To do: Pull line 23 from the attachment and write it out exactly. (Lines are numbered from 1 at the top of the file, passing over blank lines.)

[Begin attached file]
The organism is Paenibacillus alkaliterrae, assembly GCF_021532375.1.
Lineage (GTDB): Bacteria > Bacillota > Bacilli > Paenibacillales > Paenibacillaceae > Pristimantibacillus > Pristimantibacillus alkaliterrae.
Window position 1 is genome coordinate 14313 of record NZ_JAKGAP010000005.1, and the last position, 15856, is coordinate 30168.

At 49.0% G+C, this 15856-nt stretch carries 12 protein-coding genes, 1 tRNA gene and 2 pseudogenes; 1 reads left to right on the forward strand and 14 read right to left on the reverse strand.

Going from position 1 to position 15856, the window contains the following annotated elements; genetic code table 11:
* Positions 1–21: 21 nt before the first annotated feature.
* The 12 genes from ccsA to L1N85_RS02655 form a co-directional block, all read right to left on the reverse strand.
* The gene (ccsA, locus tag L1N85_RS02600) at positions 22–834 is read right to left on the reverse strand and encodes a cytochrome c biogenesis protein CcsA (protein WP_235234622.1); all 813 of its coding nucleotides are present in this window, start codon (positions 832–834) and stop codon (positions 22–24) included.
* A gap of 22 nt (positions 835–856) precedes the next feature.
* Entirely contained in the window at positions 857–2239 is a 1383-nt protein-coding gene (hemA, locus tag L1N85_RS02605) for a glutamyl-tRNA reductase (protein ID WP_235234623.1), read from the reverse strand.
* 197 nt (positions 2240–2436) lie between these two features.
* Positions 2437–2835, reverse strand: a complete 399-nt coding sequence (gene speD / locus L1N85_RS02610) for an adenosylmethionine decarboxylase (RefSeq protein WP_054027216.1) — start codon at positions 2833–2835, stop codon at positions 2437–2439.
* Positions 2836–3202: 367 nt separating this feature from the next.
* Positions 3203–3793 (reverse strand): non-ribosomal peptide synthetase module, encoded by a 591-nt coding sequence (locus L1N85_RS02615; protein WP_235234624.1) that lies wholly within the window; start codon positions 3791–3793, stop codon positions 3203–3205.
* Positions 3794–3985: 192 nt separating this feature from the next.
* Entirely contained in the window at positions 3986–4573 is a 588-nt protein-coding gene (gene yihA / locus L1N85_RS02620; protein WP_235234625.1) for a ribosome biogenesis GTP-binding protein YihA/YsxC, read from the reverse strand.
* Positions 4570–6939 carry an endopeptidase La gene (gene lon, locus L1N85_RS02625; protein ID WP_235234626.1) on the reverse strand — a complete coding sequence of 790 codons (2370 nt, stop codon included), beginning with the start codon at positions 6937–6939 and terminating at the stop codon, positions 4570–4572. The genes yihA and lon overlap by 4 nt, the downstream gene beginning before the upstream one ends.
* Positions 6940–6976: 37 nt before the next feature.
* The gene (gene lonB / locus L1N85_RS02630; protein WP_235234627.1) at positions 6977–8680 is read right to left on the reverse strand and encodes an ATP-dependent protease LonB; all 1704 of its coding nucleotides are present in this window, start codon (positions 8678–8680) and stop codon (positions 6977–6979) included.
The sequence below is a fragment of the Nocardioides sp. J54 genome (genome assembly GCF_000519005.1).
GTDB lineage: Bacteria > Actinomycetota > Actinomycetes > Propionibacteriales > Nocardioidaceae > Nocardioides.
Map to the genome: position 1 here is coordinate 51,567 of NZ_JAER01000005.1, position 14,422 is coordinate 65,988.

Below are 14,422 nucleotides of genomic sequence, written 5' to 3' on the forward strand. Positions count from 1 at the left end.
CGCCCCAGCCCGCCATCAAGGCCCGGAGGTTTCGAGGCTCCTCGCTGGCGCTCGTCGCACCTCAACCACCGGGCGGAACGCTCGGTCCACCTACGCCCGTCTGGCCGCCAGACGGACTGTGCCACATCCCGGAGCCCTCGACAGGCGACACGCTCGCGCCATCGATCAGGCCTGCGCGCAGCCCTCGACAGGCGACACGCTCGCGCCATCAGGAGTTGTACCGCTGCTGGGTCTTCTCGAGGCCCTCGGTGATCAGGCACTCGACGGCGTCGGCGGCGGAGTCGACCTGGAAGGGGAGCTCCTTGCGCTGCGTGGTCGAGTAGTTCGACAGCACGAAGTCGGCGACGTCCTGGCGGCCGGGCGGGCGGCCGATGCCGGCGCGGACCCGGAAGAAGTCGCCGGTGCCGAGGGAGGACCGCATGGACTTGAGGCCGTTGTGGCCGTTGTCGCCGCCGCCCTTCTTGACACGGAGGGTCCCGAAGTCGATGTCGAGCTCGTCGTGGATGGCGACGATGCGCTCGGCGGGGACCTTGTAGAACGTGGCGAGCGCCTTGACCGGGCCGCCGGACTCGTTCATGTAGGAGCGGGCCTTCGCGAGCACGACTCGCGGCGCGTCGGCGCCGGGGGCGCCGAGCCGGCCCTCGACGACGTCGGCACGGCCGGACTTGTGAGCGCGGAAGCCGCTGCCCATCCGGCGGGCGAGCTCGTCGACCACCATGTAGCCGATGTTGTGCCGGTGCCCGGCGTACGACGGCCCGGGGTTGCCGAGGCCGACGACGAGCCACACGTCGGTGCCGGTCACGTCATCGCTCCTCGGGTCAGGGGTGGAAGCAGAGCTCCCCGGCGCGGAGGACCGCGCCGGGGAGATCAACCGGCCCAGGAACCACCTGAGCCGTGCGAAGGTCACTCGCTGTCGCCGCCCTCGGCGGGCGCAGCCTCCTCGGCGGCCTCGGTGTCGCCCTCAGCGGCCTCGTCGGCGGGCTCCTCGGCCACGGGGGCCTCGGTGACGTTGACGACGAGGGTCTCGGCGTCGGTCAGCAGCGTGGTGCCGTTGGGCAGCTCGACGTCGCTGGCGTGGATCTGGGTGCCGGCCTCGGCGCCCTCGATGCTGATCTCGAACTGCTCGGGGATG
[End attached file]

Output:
Below are 14,422 nucleotides of genomic sequence, written 5' to 3' on the forward strand. Positions count from 1 at the left end.